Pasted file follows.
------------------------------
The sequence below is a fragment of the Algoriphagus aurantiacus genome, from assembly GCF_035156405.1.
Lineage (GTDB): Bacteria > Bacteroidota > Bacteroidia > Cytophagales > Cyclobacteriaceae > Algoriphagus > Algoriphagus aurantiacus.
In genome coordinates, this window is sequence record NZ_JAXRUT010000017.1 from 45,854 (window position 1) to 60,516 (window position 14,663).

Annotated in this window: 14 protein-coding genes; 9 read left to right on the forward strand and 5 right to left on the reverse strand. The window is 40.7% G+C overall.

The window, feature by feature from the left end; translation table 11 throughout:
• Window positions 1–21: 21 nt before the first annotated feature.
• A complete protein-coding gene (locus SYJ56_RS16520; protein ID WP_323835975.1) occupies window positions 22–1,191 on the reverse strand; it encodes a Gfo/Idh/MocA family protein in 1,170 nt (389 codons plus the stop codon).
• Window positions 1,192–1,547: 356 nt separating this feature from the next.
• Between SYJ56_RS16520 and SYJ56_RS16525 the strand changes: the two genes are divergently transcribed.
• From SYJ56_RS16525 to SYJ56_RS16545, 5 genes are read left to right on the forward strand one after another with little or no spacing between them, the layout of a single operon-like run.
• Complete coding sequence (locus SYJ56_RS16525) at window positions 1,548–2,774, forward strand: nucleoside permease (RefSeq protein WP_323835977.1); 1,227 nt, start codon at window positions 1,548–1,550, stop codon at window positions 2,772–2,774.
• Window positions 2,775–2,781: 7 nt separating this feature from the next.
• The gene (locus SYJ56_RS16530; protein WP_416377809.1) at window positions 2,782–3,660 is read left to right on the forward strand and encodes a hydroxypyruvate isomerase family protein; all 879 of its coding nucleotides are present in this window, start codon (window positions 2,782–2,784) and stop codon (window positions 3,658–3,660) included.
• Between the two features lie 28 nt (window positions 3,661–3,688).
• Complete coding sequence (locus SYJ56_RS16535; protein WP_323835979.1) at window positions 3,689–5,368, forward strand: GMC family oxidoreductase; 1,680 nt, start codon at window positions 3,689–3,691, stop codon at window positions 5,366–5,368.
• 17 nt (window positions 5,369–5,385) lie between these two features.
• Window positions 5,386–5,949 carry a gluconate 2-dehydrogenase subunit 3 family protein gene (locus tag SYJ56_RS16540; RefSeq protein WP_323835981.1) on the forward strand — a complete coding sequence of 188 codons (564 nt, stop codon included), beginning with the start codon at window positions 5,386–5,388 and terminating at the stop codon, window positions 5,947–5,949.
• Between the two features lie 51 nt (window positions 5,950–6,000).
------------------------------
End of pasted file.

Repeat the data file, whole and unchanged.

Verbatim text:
The sequence below is a fragment of the Algoriphagus aurantiacus genome, from assembly GCF_035156405.1.
Lineage (GTDB): Bacteria > Bacteroidota > Bacteroidia > Cytophagales > Cyclobacteriaceae > Algoriphagus > Algoriphagus aurantiacus.
In genome coordinates, this window is sequence record NZ_JAXRUT010000017.1 from 45,854 (window position 1) to 60,516 (window position 14,663).

Annotated in this window: 14 protein-coding genes; 9 read left to right on the forward strand and 5 right to left on the reverse strand. The window is 40.7% G+C overall.

The window, feature by feature from the left end; translation table 11 throughout:
• Window positions 1–21: 21 nt before the first annotated feature.
• A complete protein-coding gene (locus SYJ56_RS16520; protein ID WP_323835975.1) occupies window positions 22–1,191 on the reverse strand; it encodes a Gfo/Idh/MocA family protein in 1,170 nt (389 codons plus the stop codon).
• Window positions 1,192–1,547: 356 nt separating this feature from the next.
• Between SYJ56_RS16520 and SYJ56_RS16525 the strand changes: the two genes are divergently transcribed.
• From SYJ56_RS16525 to SYJ56_RS16545, 5 genes are read left to right on the forward strand one after another with little or no spacing between them, the layout of a single operon-like run.
• Complete coding sequence (locus SYJ56_RS16525) at window positions 1,548–2,774, forward strand: nucleoside permease (RefSeq protein WP_323835977.1); 1,227 nt, start codon at window positions 1,548–1,550, stop codon at window positions 2,772–2,774.
• Window positions 2,775–2,781: 7 nt separating this feature from the next.
• The gene (locus SYJ56_RS16530; protein WP_416377809.1) at window positions 2,782–3,660 is read left to right on the forward strand and encodes a hydroxypyruvate isomerase family protein; all 879 of its coding nucleotides are present in this window, start codon (window positions 2,782–2,784) and stop codon (window positions 3,658–3,660) included.
• Between the two features lie 28 nt (window positions 3,661–3,688).
• Complete coding sequence (locus SYJ56_RS16535; protein WP_323835979.1) at window positions 3,689–5,368, forward strand: GMC family oxidoreductase; 1,680 nt, start codon at window positions 3,689–3,691, stop codon at window positions 5,366–5,368.
• 17 nt (window positions 5,369–5,385) lie between these two features.
• Window positions 5,386–5,949 carry a gluconate 2-dehydrogenase subunit 3 family protein gene (locus tag SYJ56_RS16540; RefSeq protein WP_323835981.1) on the forward strand — a complete coding sequence of 188 codons (564 nt, stop codon included), beginning with the start codon at window positions 5,386–5,388 and terminating at the stop codon, window positions 5,947–5,949.
• Between the two features lie 51 nt (window positions 5,950–6,000).